Special Districts carry extra regulations and guidelines. The City of Augusta has three special districts: Main Street District, Airport Hazard Overlay, Flood Fringe (FF) and Floodway (FW). Projects located in the Main Street District are subject to review by the Main Street Design Committee if exterior work (including painting, awnings, windows, facade work, etc.) beyond basic maintenance is proposed.
The best way to determine if your property is in the Historic District or listed on the National or State Register of Historic Places is to check the Kansas Historic Resources Inventory. If you discover your project is in a Historic District or is individually listed, there are financial incentives to help you. There are state income tax credits and federal income tax credits as well as grants that can help.
Step 6: Lot Splits, Platting, and Drainage Plans
Does my parcel need to be platted?
K.S.A. 12-752 (state law) requires that property owners who own land governed by Subdivision regulations must have a valid plat before the City is able to issue building and/or zoning permits.
Is my parcel already platted?
Verify whether your parcel has previously been platted using the following steps:
Step 2: Review the terms of service and press the "Accept" button for either Desktop Version (if you are on a laptop or desktop) or Mobile Version (if you are on a smartphone).
Step 3: Zoom in to the Augusta city limits and find the parcel you are wanting to develop. Click on the parcel to make the parcel data dialog box appear.
Step 4: In the parcel data box, scroll down until you see the heading "Tract_Desc". If the verbiage that follows does not include the words "Block" or "Lot" or an abbreviation "LT" or "BLK," then the property has not been platted.
If the property is not currently platted, you will need to contract with a licensed engineer to plat the property. Utilize the workbooks below to complete your platting process.
Step 1: Preliminary Plat (workbook)
→ Preliminary Utility Plan
Step 2: Final Plat (workbook)
→ Preliminary / Final Master Drainage Plan
→ Final Utility Plan
Step 3: Site Plan (workbook)
If the current property is already platted and you want to subdivide it further, a simple lot split can be obtained under certain conditions:
A lot split shall be required when the division of land creates no more than one additional lot or tract of land which 1) does not involve any new streets or access easements, 2) is not located in a flood plain (see Step 7), 3) meets the standards set by the subdivision regulations for the disposal of sewage and for water supply including lot side, and 4) conforms to the zoning regulations. Apply for a Lot Split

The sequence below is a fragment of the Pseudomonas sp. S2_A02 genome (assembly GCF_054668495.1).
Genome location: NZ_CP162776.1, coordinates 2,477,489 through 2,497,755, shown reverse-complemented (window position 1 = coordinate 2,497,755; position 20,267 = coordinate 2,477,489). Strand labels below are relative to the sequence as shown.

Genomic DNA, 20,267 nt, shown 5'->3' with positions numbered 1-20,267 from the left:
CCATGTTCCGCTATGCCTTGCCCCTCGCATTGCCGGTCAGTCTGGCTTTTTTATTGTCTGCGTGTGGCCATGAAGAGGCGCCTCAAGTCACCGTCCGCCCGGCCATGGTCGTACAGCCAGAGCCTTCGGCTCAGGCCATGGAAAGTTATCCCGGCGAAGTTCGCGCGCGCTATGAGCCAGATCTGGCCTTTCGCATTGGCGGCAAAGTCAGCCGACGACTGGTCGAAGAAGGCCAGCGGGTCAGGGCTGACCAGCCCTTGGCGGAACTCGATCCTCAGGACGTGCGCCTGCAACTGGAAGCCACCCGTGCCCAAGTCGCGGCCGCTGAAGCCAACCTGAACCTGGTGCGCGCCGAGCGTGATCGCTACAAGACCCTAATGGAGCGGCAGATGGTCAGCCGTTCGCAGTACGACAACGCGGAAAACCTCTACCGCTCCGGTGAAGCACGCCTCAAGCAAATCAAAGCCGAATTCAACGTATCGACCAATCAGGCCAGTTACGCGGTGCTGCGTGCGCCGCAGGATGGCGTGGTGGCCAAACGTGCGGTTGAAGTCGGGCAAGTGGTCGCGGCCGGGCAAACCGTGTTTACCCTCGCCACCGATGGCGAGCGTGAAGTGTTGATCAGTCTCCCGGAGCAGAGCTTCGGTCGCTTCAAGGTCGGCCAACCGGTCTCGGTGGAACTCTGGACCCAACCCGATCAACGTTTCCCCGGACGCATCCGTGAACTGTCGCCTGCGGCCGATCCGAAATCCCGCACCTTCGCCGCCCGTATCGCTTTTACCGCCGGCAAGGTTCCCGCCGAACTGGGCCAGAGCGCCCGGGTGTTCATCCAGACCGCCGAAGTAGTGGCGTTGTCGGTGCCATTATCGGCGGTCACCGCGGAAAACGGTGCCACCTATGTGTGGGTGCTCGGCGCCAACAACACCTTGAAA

If the property needs to be split into more than two (2) lots or is otherwise more complex than what is allowed by a lot split, a plat will be required. Begin Platting Process
Step 7: Floodplain
Is the project in a floodplain?
If yes, an elevation certificate may be required from a licensed surveyor who can also assist with any additional floodplain permits that may be required.
Kansas Floodplain Viewer
View online map of floodplains and flood hazard areas in the City of Augusta and surrounding growth area.
The 1 percent annual chance flood zone (also known as the 100 year floodplain) is included on the Zoning Map as the Flood Fringe (FF) and Floodway (FW) overlay district.
Step 8: Building Permits & Inspections
Do I Need a Permit?
Short answer: Most likely, yes!
Homeowners are allowed to work on the home they reside in once they have obtained the proper working permits through the Community Development Department located at the southeast corner of 113 E 6th St. in City Hall. Building, plumbing, electrical, mechanical, and fencing are all examples of construction and trade work that require permits from the City. Learn More about Building Permits
If you are not doing the work yourself, but will hire someone for the job, the person or company you hire to do the work must be a licensed contractor with the City of Augusta.
The homeowner is not allowed to obtain a permit for a project and then hire a contractor or an individual to do work that requires a permit to perform. It is the responsibility of the contractor to obtain the permits through the Community Development Department before the contractor starts work on the job.
Search Licensed Contractors Database
Search licensed contractors by visitng the City's contractor database. Click "View" option next to Filters and select license type from the drop down menu to narrow your selection. Click "Apply Filter" button on the right.